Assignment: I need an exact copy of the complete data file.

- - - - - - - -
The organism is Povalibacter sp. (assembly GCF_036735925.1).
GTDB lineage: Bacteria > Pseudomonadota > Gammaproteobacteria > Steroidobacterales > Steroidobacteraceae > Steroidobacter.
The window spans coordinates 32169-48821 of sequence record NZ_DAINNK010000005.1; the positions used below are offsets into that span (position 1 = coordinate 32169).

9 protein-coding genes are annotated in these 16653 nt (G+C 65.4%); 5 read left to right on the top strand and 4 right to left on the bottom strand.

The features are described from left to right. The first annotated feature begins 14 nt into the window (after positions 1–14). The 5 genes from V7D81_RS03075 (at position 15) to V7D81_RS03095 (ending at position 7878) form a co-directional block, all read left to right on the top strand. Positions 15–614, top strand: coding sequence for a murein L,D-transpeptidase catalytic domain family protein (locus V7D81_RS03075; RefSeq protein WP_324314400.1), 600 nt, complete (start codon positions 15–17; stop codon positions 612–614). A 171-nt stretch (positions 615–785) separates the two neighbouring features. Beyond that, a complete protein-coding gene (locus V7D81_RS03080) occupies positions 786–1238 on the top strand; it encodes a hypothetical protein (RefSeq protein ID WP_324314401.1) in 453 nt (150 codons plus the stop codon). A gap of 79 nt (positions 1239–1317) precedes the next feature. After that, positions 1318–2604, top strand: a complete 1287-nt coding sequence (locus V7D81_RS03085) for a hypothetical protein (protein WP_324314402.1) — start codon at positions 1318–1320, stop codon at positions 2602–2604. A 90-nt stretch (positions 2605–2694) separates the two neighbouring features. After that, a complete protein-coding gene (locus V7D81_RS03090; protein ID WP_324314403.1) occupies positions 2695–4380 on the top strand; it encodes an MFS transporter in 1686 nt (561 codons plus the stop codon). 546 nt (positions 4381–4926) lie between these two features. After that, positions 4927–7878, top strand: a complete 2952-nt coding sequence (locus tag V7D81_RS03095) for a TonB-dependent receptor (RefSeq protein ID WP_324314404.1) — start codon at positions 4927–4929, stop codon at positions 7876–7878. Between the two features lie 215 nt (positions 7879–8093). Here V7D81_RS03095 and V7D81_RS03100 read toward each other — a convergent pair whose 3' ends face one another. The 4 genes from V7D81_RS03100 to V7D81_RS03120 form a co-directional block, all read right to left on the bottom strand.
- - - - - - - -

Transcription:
The organism is Povalibacter sp. (assembly GCF_036735925.1).
GTDB lineage: Bacteria > Pseudomonadota > Gammaproteobacteria > Steroidobacterales > Steroidobacteraceae > Steroidobacter.
The window spans coordinates 32169-48821 of sequence record NZ_DAINNK010000005.1; the positions used below are offsets into that span (position 1 = coordinate 32169).

9 protein-coding genes are annotated in these 16653 nt (G+C 65.4%); 5 read left to right on the top strand and 4 right to left on the bottom strand.

The features are described from left to right. The first annotated feature begins 14 nt into the window (after positions 1–14). The 5 genes from V7D81_RS03075 (at position 15) to V7D81_RS03095 (ending at position 7878) form a co-directional block, all read left to right on the top strand. Positions 15–614, top strand: coding sequence for a murein L,D-transpeptidase catalytic domain family protein (locus V7D81_RS03075; RefSeq protein WP_324314400.1), 600 nt, complete (start codon positions 15–17; stop codon positions 612–614). A 171-nt stretch (positions 615–785) separates the two neighbouring features. Beyond that, a complete protein-coding gene (locus V7D81_RS03080) occupies positions 786–1238 on the top strand; it encodes a hypothetical protein (RefSeq protein ID WP_324314401.1) in 453 nt (150 codons plus the stop codon). A gap of 79 nt (positions 1239–1317) precedes the next feature. After that, positions 1318–2604, top strand: a complete 1287-nt coding sequence (locus V7D81_RS03085) for a hypothetical protein (protein WP_324314402.1) — start codon at positions 1318–1320, stop codon at positions 2602–2604. A 90-nt stretch (positions 2605–2694) separates the two neighbouring features. After that, a complete protein-coding gene (locus V7D81_RS03090; protein ID WP_324314403.1) occupies positions 2695–4380 on the top strand; it encodes an MFS transporter in 1686 nt (561 codons plus the stop codon). 546 nt (positions 4381–4926) lie between these two features. After that, positions 4927–7878, top strand: a complete 2952-nt coding sequence (locus tag V7D81_RS03095) for a TonB-dependent receptor (RefSeq protein ID WP_324314404.1) — start codon at positions 4927–4929, stop codon at positions 7876–7878. Between the two features lie 215 nt (positions 7879–8093). Here V7D81_RS03095 and V7D81_RS03100 read toward each other — a convergent pair whose 3' ends face one another. The 4 genes from V7D81_RS03100 to V7D81_RS03120 form a co-directional block, all read right to left on the bottom strand.